Friday, 9 October 2015

What drives the A$?

Exchange rate forecasting, as we all know, is usually a decidedly iffy proposition: the authors of this new Discussion Paper from the Reserve Bank of Australia point to "the well-documented difficulties in empirically explaining movements in exchange rates" and "the imprecise nature of exchange rate modelling, which is well established in the literature".

I'll just pause for a sec (before I get anyone into trouble) to point out that in any Discussion Paper, "Views expressed in this paper are those of the authors and not necessarily those of the Reserve Bank. Use of any results from this paper should clearly attribute the work to the authors and not to the Reserve Bank of Australia".

Right. Carrying on, and despite the well-known difficulties, they've done a pretty good job of modelling the behaviour of the (real) trade-weighted index (TWI) of the Aussie dollar. Here's how their model fits the data: if I'd managed that, I think I'd be retiring to the pub for a beer after a good day's work.


It's an error-correction model, where the TWI tries to move towards an equilibrium level determined in this model mostly by Australia's terms of trade, with a smaller supporting role for a real interest rate differential ("the real policy rate differential between Australia and G3 economies"). And it explains about half of the quarterly changes in the TWI over 1986-2014.

The authors were a bit exercised by those periods where the actual A$ TWI was well away from the modelled band - below, during the GFC, and above, more recently - and they've had a go at seeing whether various ways of modelling the impact of the recent Australian resource investment boom and of unconventional monetary policy overseas would explain those deviations. There were some suggestive hints, but no knock-out discoveries: "Taken as a whole, while the results from these augmented models support the notion that there have been some additional influences on the real exchange rate in recent years, they do not fully account for the behaviour of the exchange rate during the period". The existing model did more or less as well (and more simply) than potential alternatives.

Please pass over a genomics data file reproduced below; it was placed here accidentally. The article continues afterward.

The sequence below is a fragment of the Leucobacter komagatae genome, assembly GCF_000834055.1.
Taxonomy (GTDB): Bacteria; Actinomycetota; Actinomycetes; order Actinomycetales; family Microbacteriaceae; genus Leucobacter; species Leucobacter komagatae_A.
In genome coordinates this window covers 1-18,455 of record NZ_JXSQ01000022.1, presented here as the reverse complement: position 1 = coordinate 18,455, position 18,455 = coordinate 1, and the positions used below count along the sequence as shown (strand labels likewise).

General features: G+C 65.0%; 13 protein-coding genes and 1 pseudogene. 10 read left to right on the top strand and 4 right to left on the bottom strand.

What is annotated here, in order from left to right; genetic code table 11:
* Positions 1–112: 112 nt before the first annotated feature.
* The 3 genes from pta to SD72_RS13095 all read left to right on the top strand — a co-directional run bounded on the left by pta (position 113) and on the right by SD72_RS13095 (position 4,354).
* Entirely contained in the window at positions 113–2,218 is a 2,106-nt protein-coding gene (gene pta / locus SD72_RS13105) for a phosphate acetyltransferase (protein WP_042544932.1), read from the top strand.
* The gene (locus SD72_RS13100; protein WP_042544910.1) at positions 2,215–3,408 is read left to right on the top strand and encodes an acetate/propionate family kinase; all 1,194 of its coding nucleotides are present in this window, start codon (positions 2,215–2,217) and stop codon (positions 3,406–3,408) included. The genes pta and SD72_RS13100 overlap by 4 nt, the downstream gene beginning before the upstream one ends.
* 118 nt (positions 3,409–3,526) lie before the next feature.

Incidentally, if you're a student, or hence or otherwise would like to get up to speed with where the economics of exchange rates has got to in recent years, there's a very useful bibliography at the end of the paper.

You're probably wondering, is there a Kiwi dollar equivalent? And yes there is, give or take (the Aussie graph shows the modelled A$ TWI versus actual, the Kiwi graph shows an explanation of why the actual rate is away from its long-term average). Here's what it looks like, and I wrote it up in more detail here.


Takeaways? Two main ones. The story that the A$ and NZ$ are 'commodity backed' currencies is oversimplified, but not wrong. And exchange rate forecasting may be problematic, but I'd say not so problematic that you can't get something useful out of it.

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